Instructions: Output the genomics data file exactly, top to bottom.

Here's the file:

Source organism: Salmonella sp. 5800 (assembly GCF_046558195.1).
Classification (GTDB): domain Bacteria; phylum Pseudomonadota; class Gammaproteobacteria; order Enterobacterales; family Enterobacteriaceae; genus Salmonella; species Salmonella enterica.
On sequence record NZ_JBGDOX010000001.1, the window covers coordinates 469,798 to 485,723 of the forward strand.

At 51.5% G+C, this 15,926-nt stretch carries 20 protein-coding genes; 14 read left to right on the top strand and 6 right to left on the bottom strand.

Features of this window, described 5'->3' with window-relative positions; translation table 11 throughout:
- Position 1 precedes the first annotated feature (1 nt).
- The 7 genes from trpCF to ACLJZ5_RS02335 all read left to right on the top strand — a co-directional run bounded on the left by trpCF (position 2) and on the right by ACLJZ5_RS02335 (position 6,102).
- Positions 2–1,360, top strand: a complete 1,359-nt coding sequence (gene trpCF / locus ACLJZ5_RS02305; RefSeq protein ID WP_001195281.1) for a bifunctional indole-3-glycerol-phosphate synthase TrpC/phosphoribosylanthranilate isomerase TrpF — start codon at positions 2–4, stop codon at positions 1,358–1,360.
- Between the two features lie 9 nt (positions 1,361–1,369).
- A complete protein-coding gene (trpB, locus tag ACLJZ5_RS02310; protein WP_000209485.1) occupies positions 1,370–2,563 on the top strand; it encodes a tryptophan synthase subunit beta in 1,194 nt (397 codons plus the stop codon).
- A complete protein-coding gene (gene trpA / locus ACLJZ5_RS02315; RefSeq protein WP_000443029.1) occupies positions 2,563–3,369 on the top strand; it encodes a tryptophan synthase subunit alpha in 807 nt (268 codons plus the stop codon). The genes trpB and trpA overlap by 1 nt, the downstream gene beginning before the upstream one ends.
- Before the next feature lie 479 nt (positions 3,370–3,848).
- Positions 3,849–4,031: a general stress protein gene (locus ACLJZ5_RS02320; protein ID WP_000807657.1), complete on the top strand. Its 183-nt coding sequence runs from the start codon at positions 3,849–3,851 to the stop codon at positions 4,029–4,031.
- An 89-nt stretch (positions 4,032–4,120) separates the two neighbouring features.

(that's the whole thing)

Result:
Source organism: Salmonella sp. 5800 (assembly GCF_046558195.1).
Classification (GTDB): domain Bacteria; phylum Pseudomonadota; class Gammaproteobacteria; order Enterobacterales; family Enterobacteriaceae; genus Salmonella; species Salmonella enterica.
On sequence record NZ_JBGDOX010000001.1, the window covers coordinates 469,798 to 485,723 of the forward strand.

At 51.5% G+C, this 15,926-nt stretch carries 20 protein-coding genes; 14 read left to right on the top strand and 6 right to left on the bottom strand.

Features of this window, described 5'->3' with window-relative positions; translation table 11 throughout:
- Position 1 precedes the first annotated feature (1 nt).
- The 7 genes from trpCF to ACLJZ5_RS02335 all read left to right on the top strand — a co-directional run bounded on the left by trpCF (position 2) and on the right by ACLJZ5_RS02335 (position 6,102).
- Positions 2–1,360, top strand: a complete 1,359-nt coding sequence (gene trpCF / locus ACLJZ5_RS02305; RefSeq protein ID WP_001195281.1) for a bifunctional indole-3-glycerol-phosphate synthase TrpC/phosphoribosylanthranilate isomerase TrpF — start codon at positions 2–4, stop codon at positions 1,358–1,360.
- Between the two features lie 9 nt (positions 1,361–1,369).
- A complete protein-coding gene (trpB, locus tag ACLJZ5_RS02310; protein WP_000209485.1) occupies positions 1,370–2,563 on the top strand; it encodes a tryptophan synthase subunit beta in 1,194 nt (397 codons plus the stop codon).
- A complete protein-coding gene (gene trpA / locus ACLJZ5_RS02315; RefSeq protein WP_000443029.1) occupies positions 2,563–3,369 on the top strand; it encodes a tryptophan synthase subunit alpha in 807 nt (268 codons plus the stop codon). The genes trpB and trpA overlap by 1 nt, the downstream gene beginning before the upstream one ends.
- Before the next feature lie 479 nt (positions 3,370–3,848).
- Positions 3,849–4,031: a general stress protein gene (locus ACLJZ5_RS02320; protein ID WP_000807657.1), complete on the top strand. Its 183-nt coding sequence runs from the start codon at positions 3,849–3,851 to the stop codon at positions 4,029–4,031.
- An 89-nt stretch (positions 4,032–4,120) separates the two neighbouring features.